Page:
"We're a church where people are welcome, where families are nurtured, where families are families."
She believes right-wing preachers get too much air time, that for far too long, conservative pastors have drowned out the voices of progressive people of faith.
The Maryland legislature passed marriage equality, and the governor signed it into law earlier this year. But opponents gathered enough petition signatures to force a vote this year.
Daniel watched from the sidelines last year as conservative clergy led the charge to try to block the legislation and ban gays from marrying. "Not doing anything this year was not an option," she said.
She and other leaders helped form an interfaith group called AMEN -- Advocating for Marriage Equality Now. They received social media training on how to spread posts rapidly across Facebook. They knocked on doors, placed hundreds of phone calls and wrote letters to the editor to area newspapers, anything to reach out to the state's more progressive electorate.
"The evolution on my journey is: Ever since that time I said 'no,' I've said, 'Why did I do that? They love each other. Why is that any different than the other couples I'm marrying?'"
As she cast her ballot, she thought of all the families that could be made whole. "I must admit that it was a bit emotional," she wrote on her Facebook page.
The Sunday after the vote, she stood before her congregation and declared, "We are generous, we are passionate about justice and we support love for all families. Let's give it up for Maryland!"
The more than 200 members cheered wildly.
In the church bulletin, a gay couple who have been together for more than 25 years invited everyone in the church to their wedding on January 5.
Daniel will marry them.
When Mark Ellis was about 3 months old, a white couple from Maine adopted him in the Philippines. His father was in the Air Force and stationed there. For years, they lived the rolling stone life of a military family, moving from base to base. Ellis played with kids from all walks of life, of all different races.
But when he was 10, his father retired, and the family moved back to Maine. Ellis was suddenly dropped into an all-white environment, the only kid of a different race.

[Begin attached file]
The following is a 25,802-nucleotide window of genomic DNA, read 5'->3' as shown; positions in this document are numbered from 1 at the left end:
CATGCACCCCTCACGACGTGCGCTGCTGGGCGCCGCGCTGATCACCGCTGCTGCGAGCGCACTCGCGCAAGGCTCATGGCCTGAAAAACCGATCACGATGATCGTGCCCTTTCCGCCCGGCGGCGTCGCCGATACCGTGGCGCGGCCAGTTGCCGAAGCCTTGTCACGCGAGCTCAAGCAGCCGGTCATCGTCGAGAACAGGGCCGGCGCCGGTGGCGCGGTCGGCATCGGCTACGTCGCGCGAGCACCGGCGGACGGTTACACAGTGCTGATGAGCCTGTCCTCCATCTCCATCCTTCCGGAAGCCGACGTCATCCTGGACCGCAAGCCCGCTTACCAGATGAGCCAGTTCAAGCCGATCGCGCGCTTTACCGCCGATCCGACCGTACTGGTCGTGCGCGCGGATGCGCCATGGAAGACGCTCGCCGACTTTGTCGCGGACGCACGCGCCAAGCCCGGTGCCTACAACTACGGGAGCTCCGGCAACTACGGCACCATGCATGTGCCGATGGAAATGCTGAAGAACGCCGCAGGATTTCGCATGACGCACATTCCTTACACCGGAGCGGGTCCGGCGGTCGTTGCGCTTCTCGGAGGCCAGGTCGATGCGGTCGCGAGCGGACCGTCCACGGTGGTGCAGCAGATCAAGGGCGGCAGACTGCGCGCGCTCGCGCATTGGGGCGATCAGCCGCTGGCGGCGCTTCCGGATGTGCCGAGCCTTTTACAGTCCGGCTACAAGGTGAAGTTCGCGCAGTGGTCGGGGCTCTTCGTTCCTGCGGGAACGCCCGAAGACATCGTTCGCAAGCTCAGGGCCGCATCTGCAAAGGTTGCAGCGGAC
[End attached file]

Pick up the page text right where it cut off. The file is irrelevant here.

"I had never experienced racial bigotry until we got back to my father's home state," he says.
He heard sneers. Kids mocked him in their pretend Asian voices. They called him "gook."
Being bullied would shape him and his views. "My perspective was built up on being different on this journey through life."
Now 51, Ellis was drawn to the Republican Party during the Reagan era. He found Then-President Ronald Reagan's calls for personal responsibility and growing the economy through private enterprise inspiring. He's been a Republican ever since, eventually becoming the chairman of the GOP in Maine. He is currently the communications director for Maine Senate Republicans.
As this election neared, Ellis thought long and hard about how vocal he should be about same-sex marriage.
"That's something I had to work through personally with an eye on who I'm going to offend and am I going to limit myself professionally or politically. I was sort of weighing all of those things on how public I should be."
He couldn't help but recall his own marriage, 28 years ago. He knew the nation once barred interracial couples like him and his wife, who is white, from marrying. Opponents then used arguments that sound eerily similar to those against gays today, he thought.
Ultimately, Ellis joined a coalition of Republicans for marriage equality and took to his blog to broadcast his support.
"My vote of 'yes' is not based in some radical desire to toss tradition out on its ear or to discount marriage as we know it today," he wrote. "My vote comes from the simple notion that acknowledges the powerful, positive potential [that] loving and committed couples hold for their families, communities, and society."
A vote for dignity
Michael Clark, 35, blazed a trail early on. He was the first openly gay person in his high school in southern Oregon. He faced constant bullying, but he also had "people around me saying that I deserve respect and dignity."